Trump dumps on the Earth

Suad Mohamed, In-Depth Editor

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On Black Friday, while Americans were busy shopping and eating Thanksgiving leftovers, President Donald Trump’s administration was up to something else.
The administration released the National Climate Assessment, a report on climate change.
Worked on by over 300 climate change specialists and 13 different federal agencies, the report was meant to be released this month.
The information in the report concluded that the Earth’s temperature is rapidly increasing at an alarming rate.
It also stated that human actions, such as the accumulation of factory waste, was the cause of the rise in temperature. The report went onto say that climate change has the potential to drastically affect the U.S. economy.
It’s believed that the administration moved the release date up to ensure that it would not recieve public attention.
Contrary to the administration’s theory, reporters and citizens alike latched on to the report in disbelief with what it said.
Within minutes of the report’s release, most news channels went from reporting on Black Friday deals to criticizing Trump for it’s early release.
Talk about the report was fueled once again on the following Monday when Trump was asked about the report. He responded by saying that he doesn’t believe in climate change, and for that reason, he hadn’t bothered to read most of the report.
White House spokespeople went on to say that the evidence in the report wasn’t completely factual, as it depended on models and data used and collected during the Obama administration.
Trump’s remarks aren’t
surprising, and they only support the belief that he and his administration meant to cover up the report because they
disagreed with its content.
Time and time again, Trump has shown his stance as a climate-change denier. A list compiled by Vox in June 2017 noted that he had posted over 115 tweets doubting the validity of climate change, just between Nov. 2011 and Oct. 2015.
On Nov. 21, just 2 days before the release of the National Climate Assessment, Trump tweeted to his nearly 57 million followers, “Brutal and Extended Cold Blast could shatter ALL RECORDS – Whatever happened to Global Warming?”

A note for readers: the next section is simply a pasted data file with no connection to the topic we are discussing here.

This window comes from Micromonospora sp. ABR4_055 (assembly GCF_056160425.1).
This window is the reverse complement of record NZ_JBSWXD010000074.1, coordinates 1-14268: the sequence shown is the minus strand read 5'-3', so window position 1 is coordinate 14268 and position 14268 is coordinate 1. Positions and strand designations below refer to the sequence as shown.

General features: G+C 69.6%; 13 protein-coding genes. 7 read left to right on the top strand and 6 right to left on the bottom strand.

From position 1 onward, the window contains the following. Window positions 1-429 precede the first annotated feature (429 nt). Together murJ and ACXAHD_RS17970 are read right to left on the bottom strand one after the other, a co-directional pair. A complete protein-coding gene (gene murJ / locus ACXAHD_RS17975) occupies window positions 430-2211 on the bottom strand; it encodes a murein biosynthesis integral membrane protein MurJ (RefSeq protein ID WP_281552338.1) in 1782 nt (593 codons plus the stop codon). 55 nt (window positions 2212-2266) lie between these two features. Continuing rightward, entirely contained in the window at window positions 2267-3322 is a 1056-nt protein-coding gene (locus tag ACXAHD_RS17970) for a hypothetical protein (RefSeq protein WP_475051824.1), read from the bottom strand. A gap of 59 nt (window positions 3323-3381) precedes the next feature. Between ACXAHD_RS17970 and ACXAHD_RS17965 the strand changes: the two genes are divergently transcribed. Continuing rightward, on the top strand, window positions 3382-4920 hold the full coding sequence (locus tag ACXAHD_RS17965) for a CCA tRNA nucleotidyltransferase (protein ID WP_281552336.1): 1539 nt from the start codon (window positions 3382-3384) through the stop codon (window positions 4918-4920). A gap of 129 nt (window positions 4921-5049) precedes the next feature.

On Dec. 28 2017, he tweeted, “In the East, it could be the COLDEST New Year’s Eve on record. Perhaps we could use a little bit of that good old Global Warming that out country, but not other countries, was going to pay TRILLIONS OF DOLLARS to protect against. Bundle up!”
But as a President, Trump has taken his skeptic beliefs from Twitter to the real world.
In 2017, he announced his plan to pull the U.S. out of the Paris Agreement.
Trump defended this plan by saying that he “represents Pittsburgh, not Paris.”
Despite this statement, nearly 80% of Americans believe that climate change is real and needs to be limited, including Republicans and Trump’s own daughter, Ivanka.
The Paris Agreement, which was signed on April 22, 2016 by 195 foreign leaders, is an agreement between nations to attempt to lower greenhouse gas levels and work on decreasing the effects of climate change.
Trump’s declaration to withdraw is only symbolic for now, as none of the nations involved in the agreement can withdraw until Nov. 2020.
Still, Trump’s actions have encouraged other nations to consider withdrawing, such as oil-rich Saudi Arabia.
At the same time, the Trump administration has already taken actions that could accelerate climate change.
Just two weeks ago, the EPA announced that restrictions on the greenhouse gas emissions of coal companies would be loosened up.
Clearly, Trump doesn’t care much for the environment, and his policy is starting to move awareness of climate change backwards. the greenhouse gas emissions of coal companies would be loosened up.

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